Few online banks offer the features that Ally offers for online CD management. When you log into your account, you can change things like how interest is disbursed. Ally allows you to have the interest paid monthly, quarterly, semi-annually or annually. You can also change how interest is paid. You can choose for the interest to be credited back to the CD, paid out to your account or paid as a check. The software can also be used to change renewal options and to request an early withdrawal.

Loyalty Reward of an Extra 0.05%

Ally Bank continues to offer a 0.05% loyalty reward when you renew your CDs. There’s an easy way to use this loyalty reward to get an extra 5 bps on all of your Ally CDs.

Beneficiary Designations and Extending FDIC Insurance

Another nice aspect of all of Ally’s accounts is the ability to designate beneficiaries. You can choose up to ten beneficiaries for each of your non-IRA accounts, and you can choose the designation of either “In Trust For” or “Payable On Death”. Beneficiaries can be individuals or non-profits/charities. You can also specify how to distribute the funds (either equally among beneficiaries or by specific percentages.)

Beneficiary designations can be done online in account management software after the account has been opened. These features make it easy to maintain FDIC insurance on deposits in excess of $1 million. I described how this can be done in this blog post.

Ally now requires that you provide beneficiary identification. According to Ally, the FDIC added regulatory requirements for recordkeeping which required Ally to maintain “complete and accurate beneficiary information.” The beneficiary’s Social Security number or Tax ID isn’t the only option. Other options listed by Ally include, Alien Identification Card, Driver’s License, Valid Passport and Military ID.

Ally also allows customers to open an account in the name of a Trust.

Deciding to Break an Old Ally CD

If you have any old Ally CDs, it might be worth closing them and moving those funds to new CDs. With today’s “high” rates, it won’t take too many months before the interest from the new high-rate account offsets the loss of the early withdrawal penalty. The more time left on your existing CD, the more likely that you’ll benefit from breaking the CD.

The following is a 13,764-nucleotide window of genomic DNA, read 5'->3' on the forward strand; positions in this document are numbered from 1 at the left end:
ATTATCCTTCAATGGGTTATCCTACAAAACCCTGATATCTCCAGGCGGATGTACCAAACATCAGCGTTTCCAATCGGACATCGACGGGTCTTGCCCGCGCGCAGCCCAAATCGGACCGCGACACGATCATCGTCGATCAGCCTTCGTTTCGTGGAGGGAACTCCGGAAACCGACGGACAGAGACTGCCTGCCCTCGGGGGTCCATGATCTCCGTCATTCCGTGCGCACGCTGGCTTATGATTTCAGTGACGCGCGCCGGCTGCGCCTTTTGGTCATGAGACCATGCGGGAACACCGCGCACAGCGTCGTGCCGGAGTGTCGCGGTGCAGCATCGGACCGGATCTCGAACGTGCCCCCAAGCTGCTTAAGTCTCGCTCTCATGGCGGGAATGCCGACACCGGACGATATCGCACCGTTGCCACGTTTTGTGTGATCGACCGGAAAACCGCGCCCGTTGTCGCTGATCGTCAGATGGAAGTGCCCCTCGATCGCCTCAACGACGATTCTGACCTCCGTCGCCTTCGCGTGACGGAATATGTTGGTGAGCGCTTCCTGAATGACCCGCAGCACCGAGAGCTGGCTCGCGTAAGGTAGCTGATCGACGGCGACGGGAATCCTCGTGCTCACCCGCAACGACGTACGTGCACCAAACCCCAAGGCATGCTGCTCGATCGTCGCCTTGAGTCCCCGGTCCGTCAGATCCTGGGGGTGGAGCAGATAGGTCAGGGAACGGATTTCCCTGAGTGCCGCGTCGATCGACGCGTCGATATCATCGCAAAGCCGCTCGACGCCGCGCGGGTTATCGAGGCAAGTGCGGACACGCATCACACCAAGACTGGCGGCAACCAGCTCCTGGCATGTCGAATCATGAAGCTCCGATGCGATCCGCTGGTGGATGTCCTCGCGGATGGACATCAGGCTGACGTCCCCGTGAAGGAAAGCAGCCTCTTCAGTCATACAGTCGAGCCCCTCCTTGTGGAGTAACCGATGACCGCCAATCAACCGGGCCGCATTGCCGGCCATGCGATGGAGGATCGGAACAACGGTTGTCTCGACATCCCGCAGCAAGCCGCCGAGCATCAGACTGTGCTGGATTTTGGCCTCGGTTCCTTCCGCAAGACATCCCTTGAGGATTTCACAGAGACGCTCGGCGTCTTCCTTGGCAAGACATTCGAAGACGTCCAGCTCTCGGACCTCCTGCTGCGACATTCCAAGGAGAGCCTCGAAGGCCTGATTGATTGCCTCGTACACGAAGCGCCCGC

To help with this decision, please refer to the DA When to Break a CD Calculator. Enter the APY, balance, early withdrawal penalty, and remaining months of your current CD. Then enter the APY of the new CD. The Calculator will tell you if you should or should not break your CD.

Availability and Account Opening

Ally Bank offers its services and product line to individuals 18 years or older, who have a valid Social Security number or Tax ID and a U.S. residential street address.

In the online application, Ally asks “have you placed a security freeze on your credit?” According to Ally:

If you have a freeze on your credit as a feature of credit security monitoring, you'll need to request a "federal lift" before you submit your application. Once your application is processed you can re-instate the freeze. If you are already an Ally Bank customer, you can complete the application, and we'll contact you to verify your identity.

We'll use your credit information to verify your identity, protect you from identity fraud and comply with federal regulations. Your credit score won't be affected.

Applying for an Ally account can be done using Ally Bank’s online application or by calling Ally (877-247-2559). You can fund your new account in a few different ways:

  • Transfer from an Ally or non-Ally account
  • Check (by mail or Ally eCheck Deposit)
  • Wire transfer

As I mentioned above, to open one of the Select CDs, you’ll have to start at one of the Select CD promotional pages (either the 20-month page or the 13-month page.) This is for both existing customers and new customers.

Bank Overview